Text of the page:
"Disputations" has a good post on Catherine of Siena's imagery of the Bridge.
I always find myself fascinated by this sort of thing. I've already done a post on Teresa of Avila's Interior Castle. Teresa has a genius for such imagery; it shows up in every work. John of the Cross's Ascent to Mount Carmel is also along the same lines. And one is reminded, too, of Bonaventure's Itinerarium with its imagery of the six-winged Seraph (an image that would naturally appeal to a Franciscan; Francis, you will recall, had a vision of a Crucified Seraph in the sky). These are all examples of the use of imagery as a way to guide contemplation and reflective prayer.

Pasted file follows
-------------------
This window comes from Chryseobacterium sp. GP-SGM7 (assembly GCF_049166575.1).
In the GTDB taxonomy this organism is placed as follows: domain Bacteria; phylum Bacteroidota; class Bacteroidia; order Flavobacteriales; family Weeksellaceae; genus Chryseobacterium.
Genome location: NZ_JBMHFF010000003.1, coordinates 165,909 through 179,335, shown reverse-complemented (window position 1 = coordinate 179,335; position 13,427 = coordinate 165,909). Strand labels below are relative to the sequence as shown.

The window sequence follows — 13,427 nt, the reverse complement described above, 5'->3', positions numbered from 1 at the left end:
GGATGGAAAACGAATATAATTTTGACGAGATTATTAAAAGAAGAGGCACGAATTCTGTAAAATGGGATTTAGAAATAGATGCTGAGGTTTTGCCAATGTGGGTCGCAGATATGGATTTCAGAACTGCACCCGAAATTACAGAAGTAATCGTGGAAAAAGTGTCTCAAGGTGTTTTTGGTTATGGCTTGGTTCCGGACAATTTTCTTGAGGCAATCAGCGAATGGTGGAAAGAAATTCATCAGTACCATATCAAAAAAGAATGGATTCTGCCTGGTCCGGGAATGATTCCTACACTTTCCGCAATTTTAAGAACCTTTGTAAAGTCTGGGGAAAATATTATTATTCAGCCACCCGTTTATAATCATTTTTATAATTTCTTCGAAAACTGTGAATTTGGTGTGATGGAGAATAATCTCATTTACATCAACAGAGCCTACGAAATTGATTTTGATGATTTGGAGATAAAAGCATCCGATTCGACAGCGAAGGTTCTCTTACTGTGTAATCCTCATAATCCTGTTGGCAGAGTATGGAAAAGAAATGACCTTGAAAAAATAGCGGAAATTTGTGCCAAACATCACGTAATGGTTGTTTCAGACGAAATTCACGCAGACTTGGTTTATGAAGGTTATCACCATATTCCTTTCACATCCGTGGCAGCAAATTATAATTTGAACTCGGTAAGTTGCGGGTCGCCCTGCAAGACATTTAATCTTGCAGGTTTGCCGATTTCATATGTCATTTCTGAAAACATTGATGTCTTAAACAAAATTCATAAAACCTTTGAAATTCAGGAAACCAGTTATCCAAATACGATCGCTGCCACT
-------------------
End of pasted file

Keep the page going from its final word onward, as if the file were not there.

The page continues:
In a sense, Bunyan's Pilgrim's Progress is much the same thing; at least, it is potentially so in the basic image of Christian setting out from the City of Destruction on a journey to the Eternal City. Pilgrim's Progress, as reader-response critics have rightly noted, is not put forward merely to describe the journey from destruction to eternal life; it is there to guide you as you are reading it. The reading itself is supposed to be a sort of journey from City to City in miniature; a way of drawing one out of the real City of Destruction.